The indictment revealed that Mr. Sussmann worked with “Tech Executive-1,” who has been identified as Rodney Joffe, formerly of Neustar Inc. The indictment says Mr. Joffe used his companies, as well as researchers at a U.S. university, to access internet data, which he used to gather information about Mr. Trump’s communication.

Mr. Durham says Mr. Joffe’s “goal” was to create an “inference” and “narrative” about Mr. Trump that would “please certain ‘VIPs,’ referring to individuals at [Perkins Coie] and the Clinton Campaign.”


***​

The new shocker relates to the data Mr. Joffe and friends were mining. According to Friday’s filing, as early as July 2016 Mr. Joffe was “exploit[ing]” his “access to non-public and/or proprietary Internet data,” including “Internet traffic pertaining to . . . the Executive Office of the President of the United States (“EOP”).”

The filing explains that Mr. Joffe’s employer “had come to access and maintain dedicated servers for the EOP as part of a sensitive arrangement whereby it provided [internet services]” to the White House. Mr. Joffe’s team also was monitoring internet traffic related to Trump Tower, and Mr. Trump’s apartment on Central Park West.

White House communications are supposed to be secure, and the notion that any contractor—much less one with ties to a presidential campaign—could access them is alarming enough. The implication that the data was exploited for a political purpose is a scandal that requires investigation under oath.

The filing suggests the data collection continued into the Trump Presidency. Mr. Durham says that on Feb. 9, 2017, Mr. Sussmann met with a second federal agency (“Agency-2”) to provide “an updated set of allegations,” and that these “allegations relied, in part, on the purported [internet traffic] that [Mr. Joffe] and others had assembled pertaining to Trump Tower, Donald Trump’s New York City apartment building, the EOP” and a healthcare provider.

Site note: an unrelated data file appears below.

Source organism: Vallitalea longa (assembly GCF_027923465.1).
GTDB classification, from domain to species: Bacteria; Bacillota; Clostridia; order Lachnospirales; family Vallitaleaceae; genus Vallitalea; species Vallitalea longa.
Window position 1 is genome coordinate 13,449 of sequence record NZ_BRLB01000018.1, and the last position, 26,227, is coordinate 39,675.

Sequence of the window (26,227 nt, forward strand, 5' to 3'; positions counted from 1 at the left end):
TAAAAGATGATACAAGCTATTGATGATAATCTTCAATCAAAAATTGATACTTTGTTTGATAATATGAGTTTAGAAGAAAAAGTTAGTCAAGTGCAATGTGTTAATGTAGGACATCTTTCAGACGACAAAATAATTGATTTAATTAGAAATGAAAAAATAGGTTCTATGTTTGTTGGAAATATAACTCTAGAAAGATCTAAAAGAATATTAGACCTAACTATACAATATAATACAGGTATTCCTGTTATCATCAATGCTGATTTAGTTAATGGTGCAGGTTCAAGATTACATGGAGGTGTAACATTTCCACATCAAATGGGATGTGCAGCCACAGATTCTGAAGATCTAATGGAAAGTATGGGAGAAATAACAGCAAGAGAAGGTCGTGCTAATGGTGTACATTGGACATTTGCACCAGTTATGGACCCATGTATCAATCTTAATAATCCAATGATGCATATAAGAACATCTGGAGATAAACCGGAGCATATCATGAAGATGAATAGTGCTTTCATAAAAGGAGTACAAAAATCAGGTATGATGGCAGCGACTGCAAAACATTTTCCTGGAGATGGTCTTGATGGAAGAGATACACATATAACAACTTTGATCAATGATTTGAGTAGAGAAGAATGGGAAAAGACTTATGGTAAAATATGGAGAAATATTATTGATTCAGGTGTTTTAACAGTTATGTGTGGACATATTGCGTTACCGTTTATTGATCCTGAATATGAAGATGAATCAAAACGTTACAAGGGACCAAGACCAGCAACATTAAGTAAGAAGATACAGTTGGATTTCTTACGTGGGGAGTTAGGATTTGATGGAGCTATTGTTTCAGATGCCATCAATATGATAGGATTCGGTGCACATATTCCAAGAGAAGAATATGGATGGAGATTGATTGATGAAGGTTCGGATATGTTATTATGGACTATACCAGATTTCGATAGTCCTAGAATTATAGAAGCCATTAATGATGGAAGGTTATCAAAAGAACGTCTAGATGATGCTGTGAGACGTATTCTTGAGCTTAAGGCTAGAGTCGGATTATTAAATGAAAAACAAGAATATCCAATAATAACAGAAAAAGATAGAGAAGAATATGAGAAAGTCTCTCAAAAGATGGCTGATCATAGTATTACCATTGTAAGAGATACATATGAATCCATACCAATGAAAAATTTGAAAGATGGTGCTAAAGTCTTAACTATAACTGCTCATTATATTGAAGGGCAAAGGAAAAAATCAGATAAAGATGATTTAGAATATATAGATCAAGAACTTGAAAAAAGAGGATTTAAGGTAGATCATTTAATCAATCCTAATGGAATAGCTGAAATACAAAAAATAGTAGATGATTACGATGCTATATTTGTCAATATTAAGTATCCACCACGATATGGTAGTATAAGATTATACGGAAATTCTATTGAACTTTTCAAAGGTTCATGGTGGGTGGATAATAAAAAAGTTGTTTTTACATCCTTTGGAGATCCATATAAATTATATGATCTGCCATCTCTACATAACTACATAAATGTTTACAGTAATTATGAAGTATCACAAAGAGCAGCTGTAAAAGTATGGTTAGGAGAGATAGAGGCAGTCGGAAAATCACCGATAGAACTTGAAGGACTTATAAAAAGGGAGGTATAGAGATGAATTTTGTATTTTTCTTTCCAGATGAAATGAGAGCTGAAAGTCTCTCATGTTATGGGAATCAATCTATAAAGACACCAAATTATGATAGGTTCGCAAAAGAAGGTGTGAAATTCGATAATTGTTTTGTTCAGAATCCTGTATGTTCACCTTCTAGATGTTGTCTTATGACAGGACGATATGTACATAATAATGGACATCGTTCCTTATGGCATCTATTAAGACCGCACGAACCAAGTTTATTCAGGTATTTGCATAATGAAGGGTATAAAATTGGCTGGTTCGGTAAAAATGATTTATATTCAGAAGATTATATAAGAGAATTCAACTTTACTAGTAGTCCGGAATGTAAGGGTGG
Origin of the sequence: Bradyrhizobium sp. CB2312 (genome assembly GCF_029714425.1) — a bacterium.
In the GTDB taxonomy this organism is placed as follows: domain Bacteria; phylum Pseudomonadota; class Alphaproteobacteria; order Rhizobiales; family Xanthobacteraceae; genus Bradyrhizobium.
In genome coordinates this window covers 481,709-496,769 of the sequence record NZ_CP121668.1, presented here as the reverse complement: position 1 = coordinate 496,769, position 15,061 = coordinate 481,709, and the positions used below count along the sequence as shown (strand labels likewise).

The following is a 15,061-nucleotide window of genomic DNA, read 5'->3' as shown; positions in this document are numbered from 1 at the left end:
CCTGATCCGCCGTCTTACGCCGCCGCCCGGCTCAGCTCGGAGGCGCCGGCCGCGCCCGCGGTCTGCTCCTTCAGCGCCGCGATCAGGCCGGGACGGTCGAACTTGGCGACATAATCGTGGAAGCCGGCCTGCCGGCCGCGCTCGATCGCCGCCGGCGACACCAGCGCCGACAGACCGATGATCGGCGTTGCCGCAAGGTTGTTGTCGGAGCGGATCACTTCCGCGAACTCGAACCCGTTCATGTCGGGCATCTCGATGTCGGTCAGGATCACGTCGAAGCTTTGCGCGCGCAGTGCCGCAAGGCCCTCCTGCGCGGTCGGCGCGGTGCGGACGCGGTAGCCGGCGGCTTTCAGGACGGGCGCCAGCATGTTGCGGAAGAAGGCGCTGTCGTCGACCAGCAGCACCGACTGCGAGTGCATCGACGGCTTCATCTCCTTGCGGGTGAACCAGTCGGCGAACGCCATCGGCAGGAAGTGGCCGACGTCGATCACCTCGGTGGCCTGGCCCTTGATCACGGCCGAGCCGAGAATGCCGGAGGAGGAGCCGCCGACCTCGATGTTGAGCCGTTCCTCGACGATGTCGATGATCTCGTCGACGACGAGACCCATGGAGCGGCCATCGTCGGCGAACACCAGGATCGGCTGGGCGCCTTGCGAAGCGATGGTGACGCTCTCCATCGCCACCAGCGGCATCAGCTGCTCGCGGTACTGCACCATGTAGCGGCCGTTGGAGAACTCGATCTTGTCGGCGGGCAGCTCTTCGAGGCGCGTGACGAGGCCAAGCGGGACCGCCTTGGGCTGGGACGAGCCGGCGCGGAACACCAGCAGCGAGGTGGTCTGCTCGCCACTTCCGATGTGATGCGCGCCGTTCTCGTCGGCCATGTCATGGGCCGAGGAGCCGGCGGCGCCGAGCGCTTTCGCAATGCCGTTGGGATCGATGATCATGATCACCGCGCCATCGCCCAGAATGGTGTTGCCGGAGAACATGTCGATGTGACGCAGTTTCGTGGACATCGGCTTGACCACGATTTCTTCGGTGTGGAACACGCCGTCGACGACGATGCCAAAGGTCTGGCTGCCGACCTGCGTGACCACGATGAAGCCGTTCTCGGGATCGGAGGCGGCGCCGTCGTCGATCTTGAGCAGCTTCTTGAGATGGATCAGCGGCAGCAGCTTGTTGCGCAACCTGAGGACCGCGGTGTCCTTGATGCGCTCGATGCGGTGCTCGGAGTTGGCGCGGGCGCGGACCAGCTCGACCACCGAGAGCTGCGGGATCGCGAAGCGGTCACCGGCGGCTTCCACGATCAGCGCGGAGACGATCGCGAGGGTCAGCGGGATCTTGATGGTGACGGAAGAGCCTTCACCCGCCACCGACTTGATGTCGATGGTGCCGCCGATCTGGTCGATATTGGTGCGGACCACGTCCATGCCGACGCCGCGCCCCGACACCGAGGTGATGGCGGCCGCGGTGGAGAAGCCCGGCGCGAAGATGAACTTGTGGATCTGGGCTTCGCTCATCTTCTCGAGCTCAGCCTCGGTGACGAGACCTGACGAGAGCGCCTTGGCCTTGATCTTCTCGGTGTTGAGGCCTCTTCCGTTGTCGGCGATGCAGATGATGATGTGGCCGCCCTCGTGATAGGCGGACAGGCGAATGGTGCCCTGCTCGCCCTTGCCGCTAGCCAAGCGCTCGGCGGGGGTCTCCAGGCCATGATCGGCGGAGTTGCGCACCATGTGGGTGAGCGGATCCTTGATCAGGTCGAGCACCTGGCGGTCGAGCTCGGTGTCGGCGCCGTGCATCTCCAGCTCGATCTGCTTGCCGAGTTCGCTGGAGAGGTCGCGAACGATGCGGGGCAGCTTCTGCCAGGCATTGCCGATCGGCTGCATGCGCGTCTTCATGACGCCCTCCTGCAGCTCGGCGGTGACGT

(Late Monday a spokesperson for Mr. Joffe said in a statement that “contrary to the allegations in this recent filing, Mr. Joffe is an apolitical internet security expert with decades of service to the U.S Government who has never worked for a political party.” The statement added that “there were serious and legitimate national security concerns about Russian attempts to infiltrate the 2016 election” and that “respected cyber-security researchers were deeply concerned about the anomalies they found in the data and prepared a report of their findings, which was subsequently shared with the CIA.”) That could certainly use some elaboration.

The filing says the new allegations Mr. Sussmann provided—claiming suspicious ties between a Russian mobile phone operator and the White House—were also bogus, and that Mr. Sussmann again made the false claim that he wasn’t working on behalf of a client.

***​

The disclosures raise troubling questions far beyond the Sussmann indictment. How long did this snooping last and who had access to what was found? Who approved the access to White House data, and who at the FBI and White House knew about it? Were Mrs. Clinton and senior campaign aides personally aware of this data-trolling operation?

Mr. Durham’s revelations take the 2016 collusion scam well beyond the Steele dossier, which was based on the unvetted claims of a Russian emigre working in Washington. Those claims and the Sussmann assertions were channeled to the highest levels of the government via contacts at the FBI, CIA and State Department. They became fodder for secret and unjustified warrants against a former Trump campaign official, and later for Robert Mueller’s two-year mole hunt that turned up no evidence of collusion.

Along the way the Clinton campaign fed these bogus claims to a willing and gullible media. And now we know its operatives used private tech researchers to monitor White House communications. If you made this up, you’d be laughed out of a Netflix story pitch."
Durham said what in his failed investigation that netted a grand total of nothingburger…